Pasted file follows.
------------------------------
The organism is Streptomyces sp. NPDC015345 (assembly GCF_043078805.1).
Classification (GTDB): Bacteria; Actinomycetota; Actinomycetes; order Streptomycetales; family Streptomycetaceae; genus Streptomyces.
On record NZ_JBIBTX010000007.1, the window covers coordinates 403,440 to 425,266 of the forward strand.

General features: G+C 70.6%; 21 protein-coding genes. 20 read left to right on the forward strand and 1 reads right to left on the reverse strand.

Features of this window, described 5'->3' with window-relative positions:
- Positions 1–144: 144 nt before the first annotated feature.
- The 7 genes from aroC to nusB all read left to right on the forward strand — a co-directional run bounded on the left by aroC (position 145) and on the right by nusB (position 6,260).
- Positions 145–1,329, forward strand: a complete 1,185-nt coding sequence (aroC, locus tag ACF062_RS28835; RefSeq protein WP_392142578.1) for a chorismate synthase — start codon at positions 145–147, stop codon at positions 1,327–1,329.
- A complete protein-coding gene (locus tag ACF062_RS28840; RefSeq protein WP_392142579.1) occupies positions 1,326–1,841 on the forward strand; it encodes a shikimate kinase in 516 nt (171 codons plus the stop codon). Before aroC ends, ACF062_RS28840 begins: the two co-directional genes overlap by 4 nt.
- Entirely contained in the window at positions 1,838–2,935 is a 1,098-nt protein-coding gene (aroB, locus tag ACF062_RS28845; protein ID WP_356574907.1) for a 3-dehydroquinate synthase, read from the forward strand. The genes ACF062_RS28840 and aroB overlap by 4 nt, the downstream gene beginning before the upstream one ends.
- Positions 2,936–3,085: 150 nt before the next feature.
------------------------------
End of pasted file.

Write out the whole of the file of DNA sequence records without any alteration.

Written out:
The organism is Streptomyces sp. NPDC015345 (assembly GCF_043078805.1).
Classification (GTDB): Bacteria; Actinomycetota; Actinomycetes; order Streptomycetales; family Streptomycetaceae; genus Streptomyces.
On record NZ_JBIBTX010000007.1, the window covers coordinates 403,440 to 425,266 of the forward strand.

General features: G+C 70.6%; 21 protein-coding genes. 20 read left to right on the forward strand and 1 reads right to left on the reverse strand.

Features of this window, described 5'->3' with window-relative positions:
- Positions 1–144: 144 nt before the first annotated feature.
- The 7 genes from aroC to nusB all read left to right on the forward strand — a co-directional run bounded on the left by aroC (position 145) and on the right by nusB (position 6,260).
- Positions 145–1,329, forward strand: a complete 1,185-nt coding sequence (aroC, locus tag ACF062_RS28835; RefSeq protein WP_392142578.1) for a chorismate synthase — start codon at positions 145–147, stop codon at positions 1,327–1,329.
- A complete protein-coding gene (locus tag ACF062_RS28840; RefSeq protein WP_392142579.1) occupies positions 1,326–1,841 on the forward strand; it encodes a shikimate kinase in 516 nt (171 codons plus the stop codon). Before aroC ends, ACF062_RS28840 begins: the two co-directional genes overlap by 4 nt.
- Entirely contained in the window at positions 1,838–2,935 is a 1,098-nt protein-coding gene (aroB, locus tag ACF062_RS28845; protein ID WP_356574907.1) for a 3-dehydroquinate synthase, read from the forward strand. The genes ACF062_RS28840 and aroB overlap by 4 nt, the downstream gene beginning before the upstream one ends.
- Positions 2,936–3,085: 150 nt before the next feature.